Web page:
5 things to know about Congress' budget debate

Staff Writer
Columbus CEO

WASHINGTON (AP) — Congress' annual budget debate pits Republicans against Democrats as the newly empowered GOP in the House and Senate offer their alternatives to President Barack Obama's budget. A primer on the key terms and players helps navigate through the complex, arcane process:



First up is a nonbinding measure called a budget resolution. It sets out, in broad strokes, goals for spending, tax revenues and changes to crucial programs like Medicare, Medicaid, food stamps and student loans as well as the health care law. Lawmakers in the House and Senate vote on the resolution, but it stays in Congress, never reaching the president's desk. Instead, it requires follow-up legislation to implement any changes proposed by the resolution, and that's often a major challenge.



If Congress succeeds in adopting a joint House-Senate budget resolution — more likely this year with Republicans controlling both chambers — it sets the stage for a special follow-up measure known as a reconciliation bill. The budget resolution directs committees to come up with policies following reconciliation instructions but doesn't dictate how to do so. Only policies that have a measurable effect on the deficit can be included in a reconciliation bill. Republicans have yet to decide what they want to use reconciliation to try to accomplish, though there's a lot of sentiment to try to repeal as much of Obama's 2010 health care law as possible.



There are two basic categories of federal spending: discretionary and mandatory. Mandatory spending is money used as if on autopilot for programs like Medicare, food stamps and Medicaid and is changed only if Congress acts. Spending caps apply to discretionary spending, the day-to-day agency operating budgets that Congress must pass each year. The cap or limit on spending for the 2016 budget year beginning Oct. 1 — $523 billion for defense and $493 billion for other programs — has been set by a 2011 budget law. Lawmakers can't raise it through the budget resolution.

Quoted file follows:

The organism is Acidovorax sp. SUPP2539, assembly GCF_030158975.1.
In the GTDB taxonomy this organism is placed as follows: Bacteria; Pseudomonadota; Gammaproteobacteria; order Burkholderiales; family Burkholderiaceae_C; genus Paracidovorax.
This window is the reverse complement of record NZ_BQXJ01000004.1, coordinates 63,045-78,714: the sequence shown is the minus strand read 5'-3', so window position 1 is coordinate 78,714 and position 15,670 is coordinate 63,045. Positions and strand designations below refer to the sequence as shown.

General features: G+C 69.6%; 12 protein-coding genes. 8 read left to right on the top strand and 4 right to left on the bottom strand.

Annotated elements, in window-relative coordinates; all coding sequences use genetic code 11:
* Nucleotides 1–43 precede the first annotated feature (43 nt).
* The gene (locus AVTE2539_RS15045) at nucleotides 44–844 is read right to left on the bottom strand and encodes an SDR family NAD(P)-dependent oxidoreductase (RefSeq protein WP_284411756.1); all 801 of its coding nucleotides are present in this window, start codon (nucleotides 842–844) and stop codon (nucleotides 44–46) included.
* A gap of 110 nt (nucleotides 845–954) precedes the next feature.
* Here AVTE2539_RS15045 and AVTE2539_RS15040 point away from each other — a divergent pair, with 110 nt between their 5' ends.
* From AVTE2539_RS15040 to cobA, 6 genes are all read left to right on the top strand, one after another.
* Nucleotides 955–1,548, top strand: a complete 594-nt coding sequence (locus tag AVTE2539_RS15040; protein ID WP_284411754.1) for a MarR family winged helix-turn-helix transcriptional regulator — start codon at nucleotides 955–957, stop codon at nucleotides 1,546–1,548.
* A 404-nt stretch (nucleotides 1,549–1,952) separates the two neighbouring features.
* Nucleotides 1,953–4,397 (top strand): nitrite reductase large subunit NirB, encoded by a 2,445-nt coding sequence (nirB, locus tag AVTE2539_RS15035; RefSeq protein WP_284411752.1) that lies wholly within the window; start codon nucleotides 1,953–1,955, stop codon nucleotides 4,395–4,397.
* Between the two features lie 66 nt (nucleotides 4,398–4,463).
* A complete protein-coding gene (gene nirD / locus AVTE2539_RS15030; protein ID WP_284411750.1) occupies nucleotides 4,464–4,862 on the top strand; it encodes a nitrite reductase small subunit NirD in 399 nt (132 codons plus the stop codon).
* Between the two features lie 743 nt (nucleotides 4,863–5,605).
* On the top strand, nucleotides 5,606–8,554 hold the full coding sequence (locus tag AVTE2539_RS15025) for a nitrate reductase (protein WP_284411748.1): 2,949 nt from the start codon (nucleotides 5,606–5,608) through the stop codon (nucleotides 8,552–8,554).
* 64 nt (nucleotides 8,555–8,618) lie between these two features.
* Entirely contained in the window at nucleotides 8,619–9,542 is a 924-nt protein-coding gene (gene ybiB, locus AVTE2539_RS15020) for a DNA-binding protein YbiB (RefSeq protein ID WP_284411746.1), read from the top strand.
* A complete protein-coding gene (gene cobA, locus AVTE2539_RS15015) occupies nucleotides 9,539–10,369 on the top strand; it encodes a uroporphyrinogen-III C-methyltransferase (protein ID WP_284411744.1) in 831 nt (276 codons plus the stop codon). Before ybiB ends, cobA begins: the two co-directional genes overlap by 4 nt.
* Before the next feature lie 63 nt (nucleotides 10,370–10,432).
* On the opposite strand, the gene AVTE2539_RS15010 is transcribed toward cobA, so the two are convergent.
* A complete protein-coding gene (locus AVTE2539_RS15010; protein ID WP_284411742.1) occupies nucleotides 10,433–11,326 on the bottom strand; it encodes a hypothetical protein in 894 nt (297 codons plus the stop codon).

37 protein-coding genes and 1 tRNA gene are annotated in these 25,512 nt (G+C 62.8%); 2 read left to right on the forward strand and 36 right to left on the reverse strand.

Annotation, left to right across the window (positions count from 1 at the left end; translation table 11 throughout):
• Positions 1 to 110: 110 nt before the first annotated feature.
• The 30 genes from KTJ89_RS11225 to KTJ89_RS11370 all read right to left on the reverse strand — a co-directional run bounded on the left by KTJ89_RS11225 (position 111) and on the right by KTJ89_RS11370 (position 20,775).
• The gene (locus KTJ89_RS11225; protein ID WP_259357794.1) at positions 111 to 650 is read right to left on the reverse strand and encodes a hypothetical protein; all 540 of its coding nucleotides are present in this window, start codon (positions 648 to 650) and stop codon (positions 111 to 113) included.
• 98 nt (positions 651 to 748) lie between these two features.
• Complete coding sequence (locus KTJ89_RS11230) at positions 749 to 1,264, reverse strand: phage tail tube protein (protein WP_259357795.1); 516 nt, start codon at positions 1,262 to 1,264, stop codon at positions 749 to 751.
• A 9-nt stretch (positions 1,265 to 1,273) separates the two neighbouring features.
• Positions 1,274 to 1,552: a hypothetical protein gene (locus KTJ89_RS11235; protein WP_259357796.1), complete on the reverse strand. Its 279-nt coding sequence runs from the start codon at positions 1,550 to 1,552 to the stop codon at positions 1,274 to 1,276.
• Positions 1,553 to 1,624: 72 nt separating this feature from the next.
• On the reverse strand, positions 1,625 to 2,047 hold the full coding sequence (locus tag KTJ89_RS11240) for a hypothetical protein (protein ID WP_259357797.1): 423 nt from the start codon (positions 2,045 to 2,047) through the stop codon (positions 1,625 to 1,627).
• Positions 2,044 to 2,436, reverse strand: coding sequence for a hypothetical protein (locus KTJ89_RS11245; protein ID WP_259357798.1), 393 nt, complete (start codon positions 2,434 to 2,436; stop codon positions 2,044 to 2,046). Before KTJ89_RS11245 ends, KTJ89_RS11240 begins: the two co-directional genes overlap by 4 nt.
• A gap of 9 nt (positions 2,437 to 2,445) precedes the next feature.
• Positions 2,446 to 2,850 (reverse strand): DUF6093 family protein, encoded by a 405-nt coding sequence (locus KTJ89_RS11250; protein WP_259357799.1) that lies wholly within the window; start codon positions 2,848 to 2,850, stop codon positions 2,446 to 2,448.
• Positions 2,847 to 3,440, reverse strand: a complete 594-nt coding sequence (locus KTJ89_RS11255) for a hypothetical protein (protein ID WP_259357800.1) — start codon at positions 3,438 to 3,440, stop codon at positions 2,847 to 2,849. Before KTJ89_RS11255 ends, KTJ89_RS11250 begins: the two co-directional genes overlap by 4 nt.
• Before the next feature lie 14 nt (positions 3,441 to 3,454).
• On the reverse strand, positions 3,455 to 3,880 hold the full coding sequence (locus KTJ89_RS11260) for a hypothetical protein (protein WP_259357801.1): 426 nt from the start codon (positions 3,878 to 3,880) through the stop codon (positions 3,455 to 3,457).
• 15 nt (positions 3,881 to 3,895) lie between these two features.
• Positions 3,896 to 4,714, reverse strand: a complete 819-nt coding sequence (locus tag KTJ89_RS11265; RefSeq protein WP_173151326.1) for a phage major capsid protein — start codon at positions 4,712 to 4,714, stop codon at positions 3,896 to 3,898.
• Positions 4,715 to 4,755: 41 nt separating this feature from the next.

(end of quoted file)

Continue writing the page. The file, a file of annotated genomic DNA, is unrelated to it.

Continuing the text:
So-called budget sequestration — harsh, across-the-board cuts — is a result of the 2011 Budget Control Act, a hard-fought deal between Obama and Republicans that traded spending cuts for a $2.1 trillion increase in the government's borrowing limit. The country faced a growing deficit; the law called for cuts of $900 billion over a decade and created a "supercommittee" to find $1.2 trillion in additional savings. The cuts were a backstop in case the supercommittee failed. It did, and about $90 billion in sequestration cuts slammed the government in 2013. After modest relief in 2014-15, automatic cuts of $54 billion to defense programs and $37 billion to nondefense accounts are kicking in again.



Sen. Mike Enzi, R-Wyo., is the new chairman of the Senate Budget Committee and Rep. Tom Price, R-Ga., is the new chair of the House Budget Committee, replacing Paul Ryan, R-Wis., the 2012 vice presidential nominee. They're responsible for shepherding the budget through their respective chambers.

The tea party-flavored House is expected to be more aggressive in promising cuts to programs like Medicare, Medicaid, food stamps and welfare. Price, an orthopedic surgeon, is a quick study and deeply conservative, though the budget post demands a pragmatic streak. Enzi is an affable accountant who had a penchant for compromise when serving as the top Republican on the Health, Education, Labor and Pensions Committee. Both men are likely to need lots of help from party leaders in moving their budgets through the process.